Research in Motion announced its new touch-screen slider device to the world today to mostly mixed reviews. The device is important if only because RIM needs a way to stay relevant in this day of iPhones and Droids. But it's equally important that this is, unapologetically, a BlackBerry.
RIM has attempted to include the best of both worlds in the Torch. The device has a capacitance touch screen as well as a physical keyboard that is revealed by sliding the screen upward. By including what is probably a much more usable touch-screen experience than previous models with a physical keyboard, RIM makes it possible for BlackBerry users to use a touch screen when that's most appropriate, and to have access to a keyboard for things like typing in text.
The inclusion of a physical keyboard could be a very distinct advantage for RIM. The BlackBerry is, after all, primarily a device for handling e-mail despite all of the other applications it contains. It's been doing the wireless e-mail task longer than anyone else, and over the last decade or so it's developed a reliable, secure and highly usable e-mail niche. It's hard to downplay that, despite the iPhones and Android devices that are descending on the enterprise. E-mail remains the single most important application to business, and that's the audience that RIM serves first.
But of course, there's more to life than work, and with its new version 6 of the BlackBerry OS, the company is providing a new range of capabilities for consumers. These items include integrated social networking, a better Web browser, a better media player and a new user interface that's supposed to be nicer.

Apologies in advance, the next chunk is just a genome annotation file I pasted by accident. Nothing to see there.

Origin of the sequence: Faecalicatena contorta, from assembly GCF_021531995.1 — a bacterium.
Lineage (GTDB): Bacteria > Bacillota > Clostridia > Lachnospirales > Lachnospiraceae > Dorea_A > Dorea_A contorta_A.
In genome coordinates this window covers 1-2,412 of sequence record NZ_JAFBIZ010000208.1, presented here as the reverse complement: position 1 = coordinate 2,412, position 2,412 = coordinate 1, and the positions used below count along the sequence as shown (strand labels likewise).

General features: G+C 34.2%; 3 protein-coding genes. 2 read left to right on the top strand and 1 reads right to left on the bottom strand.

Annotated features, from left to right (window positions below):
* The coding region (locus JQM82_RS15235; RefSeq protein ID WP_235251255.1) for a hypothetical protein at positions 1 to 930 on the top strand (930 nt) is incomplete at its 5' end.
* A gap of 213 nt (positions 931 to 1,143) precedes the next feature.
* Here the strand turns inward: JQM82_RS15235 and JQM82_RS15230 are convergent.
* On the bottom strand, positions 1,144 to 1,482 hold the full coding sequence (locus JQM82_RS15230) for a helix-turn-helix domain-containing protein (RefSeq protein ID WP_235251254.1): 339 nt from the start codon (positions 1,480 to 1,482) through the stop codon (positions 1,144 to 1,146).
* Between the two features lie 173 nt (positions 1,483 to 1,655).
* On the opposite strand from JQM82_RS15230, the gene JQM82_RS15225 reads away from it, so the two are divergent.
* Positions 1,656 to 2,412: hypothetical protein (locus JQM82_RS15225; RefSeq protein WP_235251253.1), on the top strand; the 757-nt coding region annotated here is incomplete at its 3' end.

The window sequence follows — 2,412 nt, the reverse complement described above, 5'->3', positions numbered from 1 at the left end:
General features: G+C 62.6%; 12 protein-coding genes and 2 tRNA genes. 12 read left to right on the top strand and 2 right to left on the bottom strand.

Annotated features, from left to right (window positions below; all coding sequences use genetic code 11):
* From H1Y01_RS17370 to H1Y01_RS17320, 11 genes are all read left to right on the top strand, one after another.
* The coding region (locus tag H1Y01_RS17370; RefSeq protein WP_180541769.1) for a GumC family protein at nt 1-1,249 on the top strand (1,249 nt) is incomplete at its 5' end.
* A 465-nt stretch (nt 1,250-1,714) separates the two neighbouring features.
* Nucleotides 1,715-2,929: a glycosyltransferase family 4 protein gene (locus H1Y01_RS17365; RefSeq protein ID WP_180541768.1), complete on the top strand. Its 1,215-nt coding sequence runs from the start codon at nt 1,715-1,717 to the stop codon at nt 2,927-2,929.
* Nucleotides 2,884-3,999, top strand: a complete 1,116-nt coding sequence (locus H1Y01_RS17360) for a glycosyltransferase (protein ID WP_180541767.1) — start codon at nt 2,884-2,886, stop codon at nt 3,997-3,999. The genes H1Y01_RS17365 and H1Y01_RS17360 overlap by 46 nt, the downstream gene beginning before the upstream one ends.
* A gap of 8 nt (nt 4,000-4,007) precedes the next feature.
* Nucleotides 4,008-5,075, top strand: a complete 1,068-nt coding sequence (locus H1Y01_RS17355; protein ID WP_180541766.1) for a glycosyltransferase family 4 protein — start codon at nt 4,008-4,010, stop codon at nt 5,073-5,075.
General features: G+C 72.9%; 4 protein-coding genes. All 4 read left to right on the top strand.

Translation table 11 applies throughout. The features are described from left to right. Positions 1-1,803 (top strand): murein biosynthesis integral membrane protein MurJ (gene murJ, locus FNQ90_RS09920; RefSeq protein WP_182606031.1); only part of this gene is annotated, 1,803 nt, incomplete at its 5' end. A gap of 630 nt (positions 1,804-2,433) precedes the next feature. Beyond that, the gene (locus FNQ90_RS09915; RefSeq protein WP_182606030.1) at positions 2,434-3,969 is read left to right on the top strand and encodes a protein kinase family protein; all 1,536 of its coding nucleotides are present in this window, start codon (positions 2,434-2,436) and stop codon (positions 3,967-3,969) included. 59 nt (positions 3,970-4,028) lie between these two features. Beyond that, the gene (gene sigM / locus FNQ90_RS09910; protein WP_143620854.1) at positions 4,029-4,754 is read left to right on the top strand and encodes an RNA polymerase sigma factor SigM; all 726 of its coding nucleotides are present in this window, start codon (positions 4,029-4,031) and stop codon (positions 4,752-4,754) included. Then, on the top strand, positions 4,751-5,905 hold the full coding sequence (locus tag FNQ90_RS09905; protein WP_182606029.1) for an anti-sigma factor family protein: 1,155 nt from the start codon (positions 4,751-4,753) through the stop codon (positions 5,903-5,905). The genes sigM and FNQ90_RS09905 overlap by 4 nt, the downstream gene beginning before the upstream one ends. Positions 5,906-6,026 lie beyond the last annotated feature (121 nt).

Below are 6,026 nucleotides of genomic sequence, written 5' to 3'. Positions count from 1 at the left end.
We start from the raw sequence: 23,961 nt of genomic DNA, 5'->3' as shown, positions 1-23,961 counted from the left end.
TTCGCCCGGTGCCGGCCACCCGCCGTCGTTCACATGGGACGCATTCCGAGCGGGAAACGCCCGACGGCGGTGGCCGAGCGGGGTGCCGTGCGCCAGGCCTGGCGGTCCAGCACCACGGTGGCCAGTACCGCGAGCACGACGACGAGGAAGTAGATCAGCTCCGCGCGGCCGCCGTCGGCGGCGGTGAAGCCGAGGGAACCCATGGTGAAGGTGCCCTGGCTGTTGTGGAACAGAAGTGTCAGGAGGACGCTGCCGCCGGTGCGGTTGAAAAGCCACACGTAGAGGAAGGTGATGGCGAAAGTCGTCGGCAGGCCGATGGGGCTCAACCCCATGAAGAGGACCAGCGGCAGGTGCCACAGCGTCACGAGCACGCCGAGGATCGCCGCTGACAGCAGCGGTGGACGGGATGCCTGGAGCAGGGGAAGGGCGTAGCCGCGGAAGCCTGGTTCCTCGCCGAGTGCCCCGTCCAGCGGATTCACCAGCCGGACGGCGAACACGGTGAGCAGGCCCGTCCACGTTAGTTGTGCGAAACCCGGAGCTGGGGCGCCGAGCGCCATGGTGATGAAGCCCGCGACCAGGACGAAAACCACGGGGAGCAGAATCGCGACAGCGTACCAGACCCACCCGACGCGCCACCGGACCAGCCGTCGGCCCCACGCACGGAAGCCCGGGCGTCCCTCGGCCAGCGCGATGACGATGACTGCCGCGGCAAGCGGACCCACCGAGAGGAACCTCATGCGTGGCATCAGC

Note that I didn't say it's a better OS than the iPhone or Android devices. It's different. The BlackBerry is designed to fill a different place in its user's experience, so it's not really aimed at the same audience. This explains the number of people out there who have both a BlackBerry and some other device such as an iPhone 4. The BlackBerry is, in the words of one executive I know, 'My workhorse.' But the same executive also has a Droid X that she can use for fun.
The question, of course, is whether the new BlackBerry Torch will draw enough new users to help RIM maintain its market share. Right now, that's hard to know for sure, since it was released for AT&T, with its new expensive data plans, its coverage problems, and its iPhone 4. The success of the Torch will probably depend on whether RIM limits the exclusivity to a fairly short time, and allows T-Mobile to get a similar GSM unit, and Verizon Wireless and Sprint to have CDMA versions.
But RIM has never been big on exclusivity, so it's likely that other versions of the Torch will show up during the course of the year. This is one advantage that RIM has over other device makers-you're not stuck with one carrier to have one.
All of this is unlikely to put much of a damper on iPhone or Android sales, but it might help RIM, especially in the enterprise. Right now, RIM probably needs to hang on to its place in business pretty badly, so if the Torch is good enough, then it'll help.